How can you share activities with your loved one when they can’t get out like they used to?
Hobbies and activities keep the mind sharp, the body healthy and the heart happy, especially as we age. Unfortunately, mobility issues, dementia and other health conditions may prevent loved ones from participating in activities they’ve shared with you for years.
Dad can’t join you for games at the baseball stadium anymore. Mom stopped baking, which puts a damper on your mother-daughter holiday cookie tradition. Even if your parents can’t do the things they used to, you can still maintain family traditions. It just takes a new approach.
Modify the memory
Amy Rea and her father used to make lefse, a Norwegian flatbread, during the holidays. When he couldn’t get around as easily, Rea brought the equipment and ingredients to him. With that minor modification, Dad still got to prepare the holiday treat, and both father and daughter had fun sharing the experience.
Rachel Weingarten says she and her late father used to go to the opera together. “When things became rough for him, we would watch YouTube clips together of our favorite bits and email each other new operas we found,” she says. “It gave us something to do together — research, share, discuss.”
Create new memories
Grandparents and grandchildren share a strong bond. A visit from the grandkids can brighten your loved one’s day like nothing else.
Does your mom like music? Let her mobile-savvy granddaughter play her the new Taylor Swift single. Let Grandma teach her to play “Chopsticks” on the piano. Music has a profound impact on everyone, especially memory-impaired adults.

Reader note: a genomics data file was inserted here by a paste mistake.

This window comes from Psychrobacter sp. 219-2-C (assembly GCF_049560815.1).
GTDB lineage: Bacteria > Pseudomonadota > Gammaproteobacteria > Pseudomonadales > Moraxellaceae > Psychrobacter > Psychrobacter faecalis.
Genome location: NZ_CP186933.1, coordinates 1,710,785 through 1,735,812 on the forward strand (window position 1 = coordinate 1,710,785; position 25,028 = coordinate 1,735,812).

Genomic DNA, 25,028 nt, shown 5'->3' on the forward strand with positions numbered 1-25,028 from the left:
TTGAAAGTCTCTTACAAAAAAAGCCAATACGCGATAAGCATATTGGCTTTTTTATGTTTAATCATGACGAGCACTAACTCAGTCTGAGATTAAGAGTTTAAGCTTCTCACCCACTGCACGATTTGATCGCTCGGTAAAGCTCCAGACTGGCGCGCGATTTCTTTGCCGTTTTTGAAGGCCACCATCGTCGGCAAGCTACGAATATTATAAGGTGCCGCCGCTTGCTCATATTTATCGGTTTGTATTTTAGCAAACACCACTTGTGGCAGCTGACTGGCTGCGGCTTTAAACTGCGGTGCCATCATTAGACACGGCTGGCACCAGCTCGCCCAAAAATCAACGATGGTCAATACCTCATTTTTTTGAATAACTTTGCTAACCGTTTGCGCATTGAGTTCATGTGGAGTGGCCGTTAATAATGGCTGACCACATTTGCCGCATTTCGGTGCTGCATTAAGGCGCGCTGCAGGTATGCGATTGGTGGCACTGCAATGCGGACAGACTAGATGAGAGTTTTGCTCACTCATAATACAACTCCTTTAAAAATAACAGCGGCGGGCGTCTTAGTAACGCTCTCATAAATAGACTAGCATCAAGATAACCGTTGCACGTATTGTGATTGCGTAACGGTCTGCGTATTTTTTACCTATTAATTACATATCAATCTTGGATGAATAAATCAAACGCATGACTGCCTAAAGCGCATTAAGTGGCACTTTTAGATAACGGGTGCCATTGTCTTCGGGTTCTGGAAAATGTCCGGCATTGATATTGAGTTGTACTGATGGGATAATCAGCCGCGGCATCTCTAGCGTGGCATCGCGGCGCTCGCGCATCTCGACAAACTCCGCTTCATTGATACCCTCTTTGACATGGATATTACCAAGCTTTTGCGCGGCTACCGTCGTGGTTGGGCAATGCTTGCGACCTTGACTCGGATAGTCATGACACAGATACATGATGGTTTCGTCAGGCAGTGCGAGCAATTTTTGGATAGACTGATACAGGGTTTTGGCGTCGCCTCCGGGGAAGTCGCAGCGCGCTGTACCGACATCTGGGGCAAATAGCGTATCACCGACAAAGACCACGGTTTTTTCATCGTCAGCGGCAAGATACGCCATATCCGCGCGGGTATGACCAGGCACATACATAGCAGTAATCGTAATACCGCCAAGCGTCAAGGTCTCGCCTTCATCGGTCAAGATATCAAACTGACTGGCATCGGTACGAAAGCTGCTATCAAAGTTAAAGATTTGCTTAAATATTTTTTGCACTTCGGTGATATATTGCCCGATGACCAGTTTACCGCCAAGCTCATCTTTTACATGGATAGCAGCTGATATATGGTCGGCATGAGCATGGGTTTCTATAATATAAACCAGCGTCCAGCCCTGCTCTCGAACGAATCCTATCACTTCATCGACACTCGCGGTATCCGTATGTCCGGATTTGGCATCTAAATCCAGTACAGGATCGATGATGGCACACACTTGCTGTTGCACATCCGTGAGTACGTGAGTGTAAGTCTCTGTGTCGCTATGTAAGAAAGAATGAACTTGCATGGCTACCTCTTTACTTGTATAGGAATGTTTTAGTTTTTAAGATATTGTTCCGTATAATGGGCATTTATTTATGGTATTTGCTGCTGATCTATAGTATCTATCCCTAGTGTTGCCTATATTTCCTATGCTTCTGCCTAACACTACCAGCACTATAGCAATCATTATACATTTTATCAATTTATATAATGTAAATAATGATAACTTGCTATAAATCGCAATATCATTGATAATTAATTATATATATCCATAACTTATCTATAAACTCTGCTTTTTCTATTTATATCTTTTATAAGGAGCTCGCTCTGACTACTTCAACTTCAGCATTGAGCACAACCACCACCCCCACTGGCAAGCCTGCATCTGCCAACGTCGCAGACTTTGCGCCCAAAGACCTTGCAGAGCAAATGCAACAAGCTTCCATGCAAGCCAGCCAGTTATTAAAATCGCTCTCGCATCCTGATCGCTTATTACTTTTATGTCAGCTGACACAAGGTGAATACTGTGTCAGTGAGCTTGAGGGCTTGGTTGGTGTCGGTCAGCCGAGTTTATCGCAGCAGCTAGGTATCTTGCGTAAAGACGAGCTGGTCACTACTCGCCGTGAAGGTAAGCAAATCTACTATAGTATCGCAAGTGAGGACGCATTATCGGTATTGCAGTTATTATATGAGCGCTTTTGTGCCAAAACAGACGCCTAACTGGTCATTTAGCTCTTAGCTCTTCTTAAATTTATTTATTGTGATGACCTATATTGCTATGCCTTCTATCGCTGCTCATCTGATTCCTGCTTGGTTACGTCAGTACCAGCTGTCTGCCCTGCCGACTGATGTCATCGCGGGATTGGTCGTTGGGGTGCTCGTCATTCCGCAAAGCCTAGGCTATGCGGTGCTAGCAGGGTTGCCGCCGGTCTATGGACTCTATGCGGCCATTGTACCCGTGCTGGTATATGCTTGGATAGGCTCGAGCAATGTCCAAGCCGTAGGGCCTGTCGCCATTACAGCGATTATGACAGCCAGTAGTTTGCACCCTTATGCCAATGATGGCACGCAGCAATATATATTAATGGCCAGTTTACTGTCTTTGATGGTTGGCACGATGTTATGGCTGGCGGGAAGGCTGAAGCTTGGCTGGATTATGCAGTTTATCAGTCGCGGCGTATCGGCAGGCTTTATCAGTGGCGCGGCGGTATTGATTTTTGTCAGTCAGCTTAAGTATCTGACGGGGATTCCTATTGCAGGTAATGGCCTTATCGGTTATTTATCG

Elizabeth Gardner and her mother sang in several choirs together before a stroke took away her mother’s sense of balance. To get mom out of the house, Gardner rejoined a local church choir with her mother, took her to rehearsals and made sure she safely found a seat. “It cheered us both up and made her some new friends,” says Gardner. “And she was a genuinely valued member of the choir, which helped her self-esteem a lot.”
Join their community
You may not be interested in your parent’s art therapy class, but you can join him for other activities at his retirement community. Spectrum Retirement Communities offers a wealth of activities that allow your loved one to continue her favorite hobbies, including a few of your shared pastimes.
If you and Dad used to go to the movies on Sunday afternoon, join him at his place for the community’s movie night. If you followed most dinners with a game of poker or chess, stop by and play a few rounds in one of the community spaces.
You’re always welcome to join your loved one on a walk around the grounds if your traditional hike in the woods isn’t an option anymore. And if your social butterfly mom misses throwing parties, plan one with her with the help of her community’s staff.
When your loved one’s health throws in a curveball, you can continue parent-child bonding experiences with a bit of ingenuity. You’ll establish new traditions and leave your loved one with many more years of happy memories.